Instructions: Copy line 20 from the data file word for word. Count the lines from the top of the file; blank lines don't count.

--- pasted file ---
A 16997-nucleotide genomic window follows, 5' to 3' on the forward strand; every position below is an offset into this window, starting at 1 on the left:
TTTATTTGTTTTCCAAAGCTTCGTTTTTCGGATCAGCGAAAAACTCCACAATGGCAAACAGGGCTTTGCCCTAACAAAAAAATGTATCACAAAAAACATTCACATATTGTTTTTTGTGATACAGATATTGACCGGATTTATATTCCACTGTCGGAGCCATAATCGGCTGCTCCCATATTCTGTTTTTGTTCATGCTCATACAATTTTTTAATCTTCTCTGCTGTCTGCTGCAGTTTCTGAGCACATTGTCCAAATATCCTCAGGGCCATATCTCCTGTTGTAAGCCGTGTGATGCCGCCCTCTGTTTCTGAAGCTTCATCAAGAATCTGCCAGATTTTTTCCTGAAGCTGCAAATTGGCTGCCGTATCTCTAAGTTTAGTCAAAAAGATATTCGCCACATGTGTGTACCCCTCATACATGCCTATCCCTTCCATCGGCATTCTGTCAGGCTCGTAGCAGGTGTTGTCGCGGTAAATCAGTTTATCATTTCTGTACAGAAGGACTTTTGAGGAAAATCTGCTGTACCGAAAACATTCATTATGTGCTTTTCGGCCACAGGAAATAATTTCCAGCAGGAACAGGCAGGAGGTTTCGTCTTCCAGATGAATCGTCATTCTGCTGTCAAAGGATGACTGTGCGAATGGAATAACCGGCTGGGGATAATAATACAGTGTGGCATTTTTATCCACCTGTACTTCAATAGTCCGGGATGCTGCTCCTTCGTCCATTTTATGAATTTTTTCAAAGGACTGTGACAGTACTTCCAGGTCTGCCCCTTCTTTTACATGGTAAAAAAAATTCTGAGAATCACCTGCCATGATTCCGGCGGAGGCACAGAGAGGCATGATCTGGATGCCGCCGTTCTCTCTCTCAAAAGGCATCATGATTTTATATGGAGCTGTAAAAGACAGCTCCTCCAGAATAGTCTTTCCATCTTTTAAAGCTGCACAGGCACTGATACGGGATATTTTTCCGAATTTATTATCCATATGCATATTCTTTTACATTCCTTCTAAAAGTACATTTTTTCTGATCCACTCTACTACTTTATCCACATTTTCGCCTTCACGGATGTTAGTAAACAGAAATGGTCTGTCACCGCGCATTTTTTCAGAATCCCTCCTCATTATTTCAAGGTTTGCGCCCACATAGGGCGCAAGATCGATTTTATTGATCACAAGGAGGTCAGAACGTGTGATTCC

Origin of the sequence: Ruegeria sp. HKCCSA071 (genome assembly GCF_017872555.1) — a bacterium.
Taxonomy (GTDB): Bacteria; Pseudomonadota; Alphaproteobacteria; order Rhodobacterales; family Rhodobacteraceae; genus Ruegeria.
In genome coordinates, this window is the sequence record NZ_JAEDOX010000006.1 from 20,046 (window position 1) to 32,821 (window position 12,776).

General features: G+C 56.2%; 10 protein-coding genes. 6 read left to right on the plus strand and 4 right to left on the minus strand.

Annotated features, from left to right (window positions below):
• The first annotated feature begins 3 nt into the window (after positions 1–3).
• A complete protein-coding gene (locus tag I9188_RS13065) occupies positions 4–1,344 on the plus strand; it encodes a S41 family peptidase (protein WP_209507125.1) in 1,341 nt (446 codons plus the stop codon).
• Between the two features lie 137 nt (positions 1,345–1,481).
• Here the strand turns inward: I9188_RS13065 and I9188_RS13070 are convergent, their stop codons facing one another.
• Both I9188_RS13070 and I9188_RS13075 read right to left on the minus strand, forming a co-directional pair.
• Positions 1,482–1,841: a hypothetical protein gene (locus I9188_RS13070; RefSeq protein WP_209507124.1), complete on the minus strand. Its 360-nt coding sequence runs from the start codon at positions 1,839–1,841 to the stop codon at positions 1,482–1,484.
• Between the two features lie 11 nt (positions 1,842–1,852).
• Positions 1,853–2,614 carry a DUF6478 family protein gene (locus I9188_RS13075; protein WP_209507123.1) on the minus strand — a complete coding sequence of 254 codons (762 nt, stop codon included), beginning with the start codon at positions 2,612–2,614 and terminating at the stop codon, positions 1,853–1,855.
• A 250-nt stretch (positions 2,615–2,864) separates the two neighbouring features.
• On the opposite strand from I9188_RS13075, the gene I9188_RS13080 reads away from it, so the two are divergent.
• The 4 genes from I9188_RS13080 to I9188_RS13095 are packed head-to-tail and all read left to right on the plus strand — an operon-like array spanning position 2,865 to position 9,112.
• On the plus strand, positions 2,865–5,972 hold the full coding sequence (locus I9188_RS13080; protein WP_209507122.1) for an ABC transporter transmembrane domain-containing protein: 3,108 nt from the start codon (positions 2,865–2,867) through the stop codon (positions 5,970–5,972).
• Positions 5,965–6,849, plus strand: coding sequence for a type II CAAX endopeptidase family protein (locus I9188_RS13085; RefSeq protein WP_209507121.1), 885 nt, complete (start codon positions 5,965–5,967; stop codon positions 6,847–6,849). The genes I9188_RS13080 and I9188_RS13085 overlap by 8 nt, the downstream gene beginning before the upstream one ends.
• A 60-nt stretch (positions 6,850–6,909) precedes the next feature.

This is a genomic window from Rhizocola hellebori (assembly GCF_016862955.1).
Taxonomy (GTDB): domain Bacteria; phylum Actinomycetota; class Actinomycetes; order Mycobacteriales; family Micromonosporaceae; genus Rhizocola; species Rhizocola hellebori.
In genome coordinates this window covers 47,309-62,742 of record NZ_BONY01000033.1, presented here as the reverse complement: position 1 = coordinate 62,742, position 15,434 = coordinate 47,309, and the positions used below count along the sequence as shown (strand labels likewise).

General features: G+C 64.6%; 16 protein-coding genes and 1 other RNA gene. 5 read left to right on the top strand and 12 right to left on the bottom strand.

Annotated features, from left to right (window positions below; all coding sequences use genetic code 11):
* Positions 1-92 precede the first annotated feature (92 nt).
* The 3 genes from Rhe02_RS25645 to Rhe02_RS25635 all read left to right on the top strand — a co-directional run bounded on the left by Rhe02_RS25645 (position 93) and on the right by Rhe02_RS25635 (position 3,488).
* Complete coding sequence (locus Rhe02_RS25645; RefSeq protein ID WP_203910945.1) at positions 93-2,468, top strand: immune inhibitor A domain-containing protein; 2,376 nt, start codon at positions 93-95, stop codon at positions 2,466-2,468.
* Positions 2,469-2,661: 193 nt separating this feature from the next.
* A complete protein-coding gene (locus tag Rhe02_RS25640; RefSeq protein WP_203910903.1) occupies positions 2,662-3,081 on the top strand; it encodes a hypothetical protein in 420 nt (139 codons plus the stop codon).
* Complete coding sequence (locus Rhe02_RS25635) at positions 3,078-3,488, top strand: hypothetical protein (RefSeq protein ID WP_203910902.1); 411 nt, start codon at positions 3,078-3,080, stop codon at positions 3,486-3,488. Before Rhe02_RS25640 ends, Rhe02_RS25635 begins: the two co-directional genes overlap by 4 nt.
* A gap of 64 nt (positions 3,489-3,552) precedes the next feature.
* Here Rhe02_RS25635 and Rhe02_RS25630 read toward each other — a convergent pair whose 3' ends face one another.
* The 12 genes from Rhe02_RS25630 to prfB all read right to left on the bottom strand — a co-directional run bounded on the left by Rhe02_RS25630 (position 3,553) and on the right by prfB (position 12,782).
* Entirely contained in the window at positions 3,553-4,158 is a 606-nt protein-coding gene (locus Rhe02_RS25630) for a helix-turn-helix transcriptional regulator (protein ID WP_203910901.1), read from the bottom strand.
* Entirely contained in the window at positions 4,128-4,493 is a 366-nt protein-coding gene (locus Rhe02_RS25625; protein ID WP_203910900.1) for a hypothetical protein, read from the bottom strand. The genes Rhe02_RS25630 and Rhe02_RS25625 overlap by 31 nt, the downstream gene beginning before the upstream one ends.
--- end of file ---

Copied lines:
• Positions 5,965–6,849, plus strand: coding sequence for a type II CAAX endopeptidase family protein (locus I9188_RS13085; RefSeq protein WP_209507121.1), 885 nt, complete (start codon positions 5,965–5,967; stop codon positions 6,847–6,849). The genes I9188_RS13080 and I9188_RS13085 overlap by 8 nt, the downstream gene beginning before the upstream one ends.